It would be good to solve the mystery of Henry’s birth and find his parents!
AGRA researcher Mike Trenchard’s answer:
There is always a reason why children are brought up far away from their parents and it is often illegitimacy. This may be the case with your grandfather Henry Thomas. It can be challenging to find individuals with common surnames anyway and Thomas is a very common surname especially in Wales.
Search the ‘new’ GRO birth database
The General Register Office (GRO) now have a birth database on their website which gives the mother’s maiden name from 1837 to 1917: https://www.gro.gov.uk/gro/content/certificates/indexes_search.asp
If Henry was illegitimate then the mother’s maiden name field may be shown as -. It would be worth seeing if there is any record of a Henry Thomas with the mother’s maiden name blank in the Hackney area.
1939 Register code – solved
You saw the reference EBA with the amendment to the 1939 Register in 1951. EBA refers to the department in Portsmouth, Hampshire.
Comparing military & marriage records
There are plenty of instances were the informant for a record has not told the truth.
In his Military record for the Devonshire Regiment, his regimental number is 4508. He states that he has not lived away from his father for over three years. The record gives details of his marriage to Edith Eaton in 1910 and states that his father’s name is Jack Thomas. However his marriage certificate gives the name Albert Thomas for his father. If he was illegitimate he may not have known the name of his father. The military service record indicates he served in India and South Africa and the photograph of Henry Thomas shows him with the Queen’s and King’s South African Medals.
The military record also states that his employer prior to enlistment was Henry Ponsford, a mariner. The family story is that Henry Thomas was brought up by his aunt whose family were connected to the pilots in the Bristol Channel. In the 1891 Census (TNA Ref: RG 12/4377/53/10) a Henry Ponsford aged 69 is an inmate in the workhouse in St Woolos, Monmouthshire, maybe in the infirmary. He is described as a ‘Retired Mariner’, born in Bristol. It would be worthwhile carrying out more research on Henry Ponsford to see if it helps with the research.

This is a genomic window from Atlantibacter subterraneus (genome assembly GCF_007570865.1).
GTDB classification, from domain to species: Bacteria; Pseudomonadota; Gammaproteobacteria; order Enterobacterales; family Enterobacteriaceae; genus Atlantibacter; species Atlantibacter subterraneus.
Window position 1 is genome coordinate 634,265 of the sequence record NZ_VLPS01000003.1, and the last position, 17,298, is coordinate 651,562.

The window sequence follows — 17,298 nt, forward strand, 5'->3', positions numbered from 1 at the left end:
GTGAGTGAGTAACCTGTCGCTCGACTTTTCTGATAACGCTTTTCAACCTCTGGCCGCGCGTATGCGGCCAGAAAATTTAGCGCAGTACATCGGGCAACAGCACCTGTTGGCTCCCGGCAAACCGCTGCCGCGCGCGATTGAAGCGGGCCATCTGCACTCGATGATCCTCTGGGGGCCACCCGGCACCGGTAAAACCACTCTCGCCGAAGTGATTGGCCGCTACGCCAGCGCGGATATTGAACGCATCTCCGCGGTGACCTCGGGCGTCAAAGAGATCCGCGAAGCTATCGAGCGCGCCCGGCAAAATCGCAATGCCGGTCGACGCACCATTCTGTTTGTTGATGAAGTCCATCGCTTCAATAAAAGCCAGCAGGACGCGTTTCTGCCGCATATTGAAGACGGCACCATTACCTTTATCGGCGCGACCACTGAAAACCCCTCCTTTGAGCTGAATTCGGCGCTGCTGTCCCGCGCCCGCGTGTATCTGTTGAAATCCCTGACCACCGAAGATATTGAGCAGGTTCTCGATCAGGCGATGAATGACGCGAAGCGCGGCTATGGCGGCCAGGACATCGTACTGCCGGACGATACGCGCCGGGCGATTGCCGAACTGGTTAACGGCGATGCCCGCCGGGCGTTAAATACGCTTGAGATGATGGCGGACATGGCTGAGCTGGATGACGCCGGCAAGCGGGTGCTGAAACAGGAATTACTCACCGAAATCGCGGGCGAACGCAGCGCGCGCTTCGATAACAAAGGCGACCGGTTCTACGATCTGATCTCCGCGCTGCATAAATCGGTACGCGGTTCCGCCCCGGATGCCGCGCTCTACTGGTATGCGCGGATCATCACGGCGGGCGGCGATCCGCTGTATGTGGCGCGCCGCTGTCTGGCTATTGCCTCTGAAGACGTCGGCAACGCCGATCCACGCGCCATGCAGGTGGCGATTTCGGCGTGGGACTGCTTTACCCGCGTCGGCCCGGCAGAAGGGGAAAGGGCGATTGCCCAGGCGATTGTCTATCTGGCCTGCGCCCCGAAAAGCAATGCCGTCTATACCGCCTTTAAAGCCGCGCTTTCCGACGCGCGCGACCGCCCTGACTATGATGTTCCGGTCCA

Following up birth date clues & other leads
The Militia Service Record for the South Wales Borderers show that Henry Thomas was 18 years and 9 months in January 1895. That would make his birth in 1876. There are two individuals named Henry Thomas born in the June Quarter of 1876 in the Shoreditch Registration District and obtaining these certificates could be a way forward.
If Henry’s father was Albert Thomas, a draper, as shown on the marriage certificate in 1910, it may be useful to look at trade directories for the Hackney area to see if this individual can be found. Similarly, electoral rolls for Hackney could be examined.
About the AGRA expert
AGRA member Mike Trenchard runs the professional family history research service, Trenchard Partnership, with his wife Sue, based in Harpenden, Hertfordshire; www.trenchardpartnership.co.uk.
How can I meet the team?
The great news is that you can come to meet AGRA members in person at Family Tree Live, which is taking place in the beautiful Alexandra Palace in London on 26-27 April 2019, so make sure you are prepared with all the right questions and copies of your notes before you set off for the show.
Get your tickets today by visiting here.